Ranked 45225 times by 2697 users
Wins 54%o of its matchups
Ask anyone what the greatest Woody Allen movies are and almost inevitably Annie Hall will make people's lists. Allen has had his successes as both a comedic and a dramatic filmmaker since then, but back in 1977, Annie Hall served as a bridge between the two genres. While it has plenty of laugh-out-loud moments (the scene where Marshall McLuhan appears in our narrator’s fantasy to correct a pretentious know-it-all is especially delightful), it’s painted in much less broad strokes than Allen’s earlier slapsticks and satires. The humor comes out of everyday humanity, our fantasies, misunderstandings, and awkwardness, rather than style parodies or over-the-top situations. Honestly, the comedy is so organic to the story that I occasionally forget to even label it a comedy, though of course it is. For me, it’s the dramatic element that sets this movie apart: a gentle look at a relationship falling to pieces and being remembered not with bitterness or a sense of tragedy, but with a nostalgic fondness for how good things once were. That nostalgia at the movie's core not only softens dialogue that would be overly acerbic in another film, but it has helped the film age gracefully. It still works a romantic comedy for cynical viewers, and a break-up movie for viewers who like happy endings. This movie has been in my personal chart's top 10 for years, but it successfully tickles funny bones and warms hearts for a whole lot of other Flickchart users as well, thus ensuring it a high spot on the global 1977 chart. - Hannah KeeferGlobal Ranking #126
Ranked 283552 times by 21514 users
Wins 57% of its matchups
Not only is Star Wars the Best Film of 1977, it is the #1 film of all time on Flickchart. While some may almost immediately dismiss this fact as pure fanboy fawning, it’s worth taking a moment to think about: Of over 63,000 titles in the Flickchart database, this is the one that users have chosen as THE BEST.
What can one say about Star Wars that hasn’t been said before? Probably nothing, but here’s the thing: if Jaws is the movie that created the blockbuster, Star Wars is the movie that defined it. Here are just a few of its object lessons that every tentpole is (or should be) aping to this day:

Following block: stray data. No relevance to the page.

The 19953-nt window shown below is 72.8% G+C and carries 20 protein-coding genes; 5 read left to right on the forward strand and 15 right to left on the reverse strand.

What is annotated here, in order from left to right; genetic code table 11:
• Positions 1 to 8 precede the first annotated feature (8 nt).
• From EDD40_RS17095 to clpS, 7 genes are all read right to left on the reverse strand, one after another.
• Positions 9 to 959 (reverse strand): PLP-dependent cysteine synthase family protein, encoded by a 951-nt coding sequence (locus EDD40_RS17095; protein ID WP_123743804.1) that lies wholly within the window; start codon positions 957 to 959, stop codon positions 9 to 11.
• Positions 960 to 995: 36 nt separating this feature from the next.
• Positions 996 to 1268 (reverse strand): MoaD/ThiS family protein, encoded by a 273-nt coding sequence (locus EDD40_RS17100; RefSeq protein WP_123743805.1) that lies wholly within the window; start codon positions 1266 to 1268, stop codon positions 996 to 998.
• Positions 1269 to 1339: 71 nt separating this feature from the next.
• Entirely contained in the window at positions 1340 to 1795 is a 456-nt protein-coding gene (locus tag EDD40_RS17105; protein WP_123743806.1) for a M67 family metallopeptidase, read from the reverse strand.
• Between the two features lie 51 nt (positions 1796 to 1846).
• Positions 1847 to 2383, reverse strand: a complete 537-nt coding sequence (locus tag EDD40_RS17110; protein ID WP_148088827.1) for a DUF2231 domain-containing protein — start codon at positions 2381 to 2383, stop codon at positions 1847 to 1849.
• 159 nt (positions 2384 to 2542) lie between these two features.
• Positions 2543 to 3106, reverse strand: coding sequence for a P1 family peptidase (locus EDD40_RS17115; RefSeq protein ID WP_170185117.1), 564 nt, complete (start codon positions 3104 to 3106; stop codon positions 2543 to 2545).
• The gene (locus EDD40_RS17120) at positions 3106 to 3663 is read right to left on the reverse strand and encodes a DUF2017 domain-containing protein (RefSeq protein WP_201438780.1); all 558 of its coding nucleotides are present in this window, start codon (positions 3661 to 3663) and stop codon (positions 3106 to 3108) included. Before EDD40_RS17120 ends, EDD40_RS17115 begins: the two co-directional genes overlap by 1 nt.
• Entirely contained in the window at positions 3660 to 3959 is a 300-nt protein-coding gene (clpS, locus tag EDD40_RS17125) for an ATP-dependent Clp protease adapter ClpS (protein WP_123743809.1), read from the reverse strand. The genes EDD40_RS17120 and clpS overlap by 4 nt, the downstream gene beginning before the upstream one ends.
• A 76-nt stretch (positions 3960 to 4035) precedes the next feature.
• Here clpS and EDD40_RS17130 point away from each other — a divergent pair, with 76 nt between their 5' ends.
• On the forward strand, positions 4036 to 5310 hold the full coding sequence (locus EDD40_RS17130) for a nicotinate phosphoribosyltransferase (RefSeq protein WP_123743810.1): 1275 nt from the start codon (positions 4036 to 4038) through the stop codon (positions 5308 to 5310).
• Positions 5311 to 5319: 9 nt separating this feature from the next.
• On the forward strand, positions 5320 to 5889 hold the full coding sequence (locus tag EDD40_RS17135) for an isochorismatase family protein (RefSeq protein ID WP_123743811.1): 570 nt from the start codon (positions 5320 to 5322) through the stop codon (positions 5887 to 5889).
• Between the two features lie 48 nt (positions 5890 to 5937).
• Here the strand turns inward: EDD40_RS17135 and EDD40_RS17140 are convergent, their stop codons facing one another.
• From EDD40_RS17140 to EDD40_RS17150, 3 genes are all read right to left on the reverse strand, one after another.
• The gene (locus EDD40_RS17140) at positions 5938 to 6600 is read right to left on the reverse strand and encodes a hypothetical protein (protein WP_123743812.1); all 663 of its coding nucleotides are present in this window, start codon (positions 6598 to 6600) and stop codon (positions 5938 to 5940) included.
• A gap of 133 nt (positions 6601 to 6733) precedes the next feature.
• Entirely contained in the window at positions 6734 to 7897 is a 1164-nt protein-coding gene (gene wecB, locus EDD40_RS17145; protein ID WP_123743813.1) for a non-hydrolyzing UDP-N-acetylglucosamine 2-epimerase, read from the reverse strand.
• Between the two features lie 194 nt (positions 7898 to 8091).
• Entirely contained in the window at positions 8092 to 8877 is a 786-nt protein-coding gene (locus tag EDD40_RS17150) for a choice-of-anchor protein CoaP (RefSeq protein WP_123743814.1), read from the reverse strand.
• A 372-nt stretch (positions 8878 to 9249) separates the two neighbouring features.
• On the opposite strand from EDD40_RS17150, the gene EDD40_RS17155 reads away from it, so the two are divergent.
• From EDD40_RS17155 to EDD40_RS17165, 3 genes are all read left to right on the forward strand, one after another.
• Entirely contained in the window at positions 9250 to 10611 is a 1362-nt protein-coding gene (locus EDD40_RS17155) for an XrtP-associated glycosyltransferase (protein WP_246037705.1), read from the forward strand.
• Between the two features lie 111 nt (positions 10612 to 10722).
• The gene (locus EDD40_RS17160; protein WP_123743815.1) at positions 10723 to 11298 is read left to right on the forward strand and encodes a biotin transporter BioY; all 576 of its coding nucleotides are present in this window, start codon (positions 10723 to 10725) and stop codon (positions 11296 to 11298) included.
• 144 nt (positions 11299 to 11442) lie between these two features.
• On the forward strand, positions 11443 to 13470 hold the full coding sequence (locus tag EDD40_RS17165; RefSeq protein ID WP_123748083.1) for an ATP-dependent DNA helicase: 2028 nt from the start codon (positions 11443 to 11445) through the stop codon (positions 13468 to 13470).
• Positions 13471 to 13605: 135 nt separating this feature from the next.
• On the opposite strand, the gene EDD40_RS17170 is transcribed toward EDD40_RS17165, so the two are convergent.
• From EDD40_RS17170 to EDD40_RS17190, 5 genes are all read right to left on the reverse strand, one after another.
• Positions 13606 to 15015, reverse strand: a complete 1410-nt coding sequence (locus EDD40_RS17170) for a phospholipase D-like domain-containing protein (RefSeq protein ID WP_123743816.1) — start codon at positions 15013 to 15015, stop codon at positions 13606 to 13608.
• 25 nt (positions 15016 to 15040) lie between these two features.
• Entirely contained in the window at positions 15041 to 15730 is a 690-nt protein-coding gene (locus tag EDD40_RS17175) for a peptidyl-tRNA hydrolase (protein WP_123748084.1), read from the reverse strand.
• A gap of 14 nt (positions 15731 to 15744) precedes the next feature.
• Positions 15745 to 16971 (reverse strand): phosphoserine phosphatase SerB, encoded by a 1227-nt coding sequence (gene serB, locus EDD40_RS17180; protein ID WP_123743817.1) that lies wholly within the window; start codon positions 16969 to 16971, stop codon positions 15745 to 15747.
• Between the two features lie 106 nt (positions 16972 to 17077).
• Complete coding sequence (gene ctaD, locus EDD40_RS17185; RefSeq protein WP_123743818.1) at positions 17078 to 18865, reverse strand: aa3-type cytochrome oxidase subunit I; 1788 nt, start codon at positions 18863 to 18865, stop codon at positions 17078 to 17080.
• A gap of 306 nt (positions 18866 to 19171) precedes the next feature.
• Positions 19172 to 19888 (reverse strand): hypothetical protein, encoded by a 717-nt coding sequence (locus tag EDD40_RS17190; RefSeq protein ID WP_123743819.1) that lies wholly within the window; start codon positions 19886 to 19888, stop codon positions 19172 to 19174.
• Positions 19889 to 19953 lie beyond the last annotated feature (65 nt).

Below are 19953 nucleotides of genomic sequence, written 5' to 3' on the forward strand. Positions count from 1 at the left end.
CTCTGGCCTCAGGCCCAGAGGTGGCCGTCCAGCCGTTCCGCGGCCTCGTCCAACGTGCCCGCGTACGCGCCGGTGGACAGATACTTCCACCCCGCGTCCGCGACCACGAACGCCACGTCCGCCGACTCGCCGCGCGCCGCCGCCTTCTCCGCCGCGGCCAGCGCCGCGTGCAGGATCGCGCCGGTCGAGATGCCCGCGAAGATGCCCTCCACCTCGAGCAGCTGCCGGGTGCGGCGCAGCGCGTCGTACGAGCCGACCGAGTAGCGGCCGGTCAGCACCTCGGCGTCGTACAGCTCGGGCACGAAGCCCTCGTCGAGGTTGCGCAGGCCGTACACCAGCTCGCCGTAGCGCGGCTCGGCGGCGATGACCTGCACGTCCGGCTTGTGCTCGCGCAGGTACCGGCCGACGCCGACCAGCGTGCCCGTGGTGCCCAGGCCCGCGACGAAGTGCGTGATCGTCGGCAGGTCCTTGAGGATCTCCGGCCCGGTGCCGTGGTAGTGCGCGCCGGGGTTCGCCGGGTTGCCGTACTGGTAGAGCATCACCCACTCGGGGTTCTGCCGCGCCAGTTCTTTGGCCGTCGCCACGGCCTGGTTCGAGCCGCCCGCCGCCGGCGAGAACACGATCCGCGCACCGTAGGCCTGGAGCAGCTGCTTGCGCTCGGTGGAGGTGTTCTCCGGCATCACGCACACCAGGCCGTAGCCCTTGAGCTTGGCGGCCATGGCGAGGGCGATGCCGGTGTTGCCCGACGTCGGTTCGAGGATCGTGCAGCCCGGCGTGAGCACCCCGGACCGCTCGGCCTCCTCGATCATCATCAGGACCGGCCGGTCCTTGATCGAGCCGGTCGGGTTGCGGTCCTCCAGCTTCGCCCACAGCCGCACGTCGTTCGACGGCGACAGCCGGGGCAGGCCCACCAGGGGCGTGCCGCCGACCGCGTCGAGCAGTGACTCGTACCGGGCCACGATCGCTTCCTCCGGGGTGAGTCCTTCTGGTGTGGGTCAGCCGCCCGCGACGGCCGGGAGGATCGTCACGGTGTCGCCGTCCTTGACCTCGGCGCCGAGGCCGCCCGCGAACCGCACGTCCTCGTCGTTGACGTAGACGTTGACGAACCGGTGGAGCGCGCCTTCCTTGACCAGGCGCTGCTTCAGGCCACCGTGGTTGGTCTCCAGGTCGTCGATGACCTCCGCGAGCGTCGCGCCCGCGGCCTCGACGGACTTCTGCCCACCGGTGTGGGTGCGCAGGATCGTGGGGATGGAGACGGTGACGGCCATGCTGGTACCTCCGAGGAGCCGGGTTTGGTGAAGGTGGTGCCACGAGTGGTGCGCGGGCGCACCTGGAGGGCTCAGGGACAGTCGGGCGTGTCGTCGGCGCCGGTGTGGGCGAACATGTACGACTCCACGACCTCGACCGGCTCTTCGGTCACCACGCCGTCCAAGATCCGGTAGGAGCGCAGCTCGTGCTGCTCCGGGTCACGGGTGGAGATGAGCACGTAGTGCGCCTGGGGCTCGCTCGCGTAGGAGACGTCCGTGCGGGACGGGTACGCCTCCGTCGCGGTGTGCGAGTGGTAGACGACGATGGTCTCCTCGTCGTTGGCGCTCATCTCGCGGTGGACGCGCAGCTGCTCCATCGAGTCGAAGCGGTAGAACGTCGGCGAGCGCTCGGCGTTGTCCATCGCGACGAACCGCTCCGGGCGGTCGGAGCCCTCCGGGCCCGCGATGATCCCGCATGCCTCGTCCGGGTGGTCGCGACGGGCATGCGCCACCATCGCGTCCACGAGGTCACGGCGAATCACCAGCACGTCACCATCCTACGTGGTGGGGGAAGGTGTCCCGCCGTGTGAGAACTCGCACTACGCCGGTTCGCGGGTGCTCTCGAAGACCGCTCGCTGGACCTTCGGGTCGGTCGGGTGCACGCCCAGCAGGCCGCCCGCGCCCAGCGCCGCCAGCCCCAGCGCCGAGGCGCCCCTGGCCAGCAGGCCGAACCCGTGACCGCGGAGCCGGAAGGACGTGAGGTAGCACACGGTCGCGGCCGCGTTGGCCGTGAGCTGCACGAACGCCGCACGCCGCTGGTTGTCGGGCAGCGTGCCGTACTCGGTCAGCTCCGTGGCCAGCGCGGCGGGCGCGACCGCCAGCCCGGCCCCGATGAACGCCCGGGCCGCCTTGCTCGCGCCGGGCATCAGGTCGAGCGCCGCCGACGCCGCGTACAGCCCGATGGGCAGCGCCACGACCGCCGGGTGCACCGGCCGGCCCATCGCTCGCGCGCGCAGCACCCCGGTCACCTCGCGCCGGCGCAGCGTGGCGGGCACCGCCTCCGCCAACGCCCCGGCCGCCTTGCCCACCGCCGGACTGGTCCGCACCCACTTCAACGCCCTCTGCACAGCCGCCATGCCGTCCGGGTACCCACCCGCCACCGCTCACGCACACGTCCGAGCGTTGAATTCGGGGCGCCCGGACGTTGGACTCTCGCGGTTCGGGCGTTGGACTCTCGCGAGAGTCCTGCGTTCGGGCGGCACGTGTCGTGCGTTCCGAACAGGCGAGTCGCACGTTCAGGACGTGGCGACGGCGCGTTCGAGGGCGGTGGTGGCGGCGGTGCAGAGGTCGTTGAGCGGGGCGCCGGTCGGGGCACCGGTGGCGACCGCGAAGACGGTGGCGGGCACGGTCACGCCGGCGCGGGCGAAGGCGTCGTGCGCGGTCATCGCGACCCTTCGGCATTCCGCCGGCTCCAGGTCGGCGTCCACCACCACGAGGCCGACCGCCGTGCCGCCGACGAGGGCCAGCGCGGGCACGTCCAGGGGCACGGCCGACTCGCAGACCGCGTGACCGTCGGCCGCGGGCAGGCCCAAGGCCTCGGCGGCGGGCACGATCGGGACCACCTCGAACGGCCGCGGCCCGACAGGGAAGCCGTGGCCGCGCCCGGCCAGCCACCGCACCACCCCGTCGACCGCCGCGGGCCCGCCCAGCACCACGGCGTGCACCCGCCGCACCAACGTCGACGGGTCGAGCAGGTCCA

A weathered, lived-in look adds legitimacy to even the most outlandish fantasy worlds.
The right musical score can elevate anything if it pushes the right buttons.
Having a villain worth fearing is half the battle.
Women can kick butt, too.
Here’s one that some blockbusters tend to forget lately: You can have deadly serious, literally world-shattering events, but don’t forget to have a little fun, too. (After Rogue One skewed a little too dark for my personal preference, I can only hope The Last Jedi remembers this one.)
Yes, Star Wars taught Hollywood everything about how to build a blockbuster, from creating realistic, mind-blowing visual effects (hello, Industrial Light & Magic) to how to package the movie (don’t forget the merchandising!) George Lucas may get a lot of flak from overzealous prequel-haters, but let’s never forget that he created one of the most perfect films in all of movie history. May the Force be with you, indeed. - Nigel DruittGlobal Ranking #1
Ranked 1086204 times by 90214 users
Wins 77% of its matchups
Jandy is especially drawn to classic, off-beat, and foreign film, but loves a good blockbuster action sequence, too. You can find her on Flickchart as faithx5. She also writes at The Frame, and co-hosts the occasional podcast Not at Odds at Row Three.